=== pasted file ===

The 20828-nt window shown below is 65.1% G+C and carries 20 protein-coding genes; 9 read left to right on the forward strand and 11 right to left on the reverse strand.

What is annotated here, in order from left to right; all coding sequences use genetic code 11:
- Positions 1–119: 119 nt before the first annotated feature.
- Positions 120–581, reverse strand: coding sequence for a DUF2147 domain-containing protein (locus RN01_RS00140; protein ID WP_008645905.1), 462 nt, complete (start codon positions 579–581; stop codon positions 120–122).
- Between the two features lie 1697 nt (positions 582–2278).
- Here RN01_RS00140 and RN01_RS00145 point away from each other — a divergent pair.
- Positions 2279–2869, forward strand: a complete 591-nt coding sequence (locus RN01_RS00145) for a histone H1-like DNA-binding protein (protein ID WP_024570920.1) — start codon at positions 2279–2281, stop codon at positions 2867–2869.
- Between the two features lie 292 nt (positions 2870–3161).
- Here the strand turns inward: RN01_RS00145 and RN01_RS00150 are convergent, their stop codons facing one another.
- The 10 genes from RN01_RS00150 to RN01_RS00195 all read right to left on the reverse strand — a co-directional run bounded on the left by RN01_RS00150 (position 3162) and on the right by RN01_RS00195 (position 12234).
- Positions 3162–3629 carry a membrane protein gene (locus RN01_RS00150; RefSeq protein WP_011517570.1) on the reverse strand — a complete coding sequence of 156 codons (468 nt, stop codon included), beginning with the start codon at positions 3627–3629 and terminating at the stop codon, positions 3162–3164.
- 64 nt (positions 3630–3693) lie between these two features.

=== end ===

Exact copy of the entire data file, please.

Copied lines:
The 20828-nt window shown below is 65.1% G+C and carries 20 protein-coding genes; 9 read left to right on the forward strand and 11 right to left on the reverse strand.

What is annotated here, in order from left to right; all coding sequences use genetic code 11:
- Positions 1–119: 119 nt before the first annotated feature.
- Positions 120–581, reverse strand: coding sequence for a DUF2147 domain-containing protein (locus RN01_RS00140; protein ID WP_008645905.1), 462 nt, complete (start codon positions 579–581; stop codon positions 120–122).
- Between the two features lie 1697 nt (positions 582–2278).
- Here RN01_RS00140 and RN01_RS00145 point away from each other — a divergent pair.
- Positions 2279–2869, forward strand: a complete 591-nt coding sequence (locus RN01_RS00145) for a histone H1-like DNA-binding protein (protein ID WP_024570920.1) — start codon at positions 2279–2281, stop codon at positions 2867–2869.
- Between the two features lie 292 nt (positions 2870–3161).
- Here the strand turns inward: RN01_RS00145 and RN01_RS00150 are convergent, their stop codons facing one another.
- The 10 genes from RN01_RS00150 to RN01_RS00195 all read right to left on the reverse strand — a co-directional run bounded on the left by RN01_RS00150 (position 3162) and on the right by RN01_RS00195 (position 12234).
- Positions 3162–3629 carry a membrane protein gene (locus RN01_RS00150; RefSeq protein WP_011517570.1) on the reverse strand — a complete coding sequence of 156 codons (468 nt, stop codon included), beginning with the start codon at positions 3627–3629 and terminating at the stop codon, positions 3162–3164.
- 64 nt (positions 3630–3693) lie between these two features.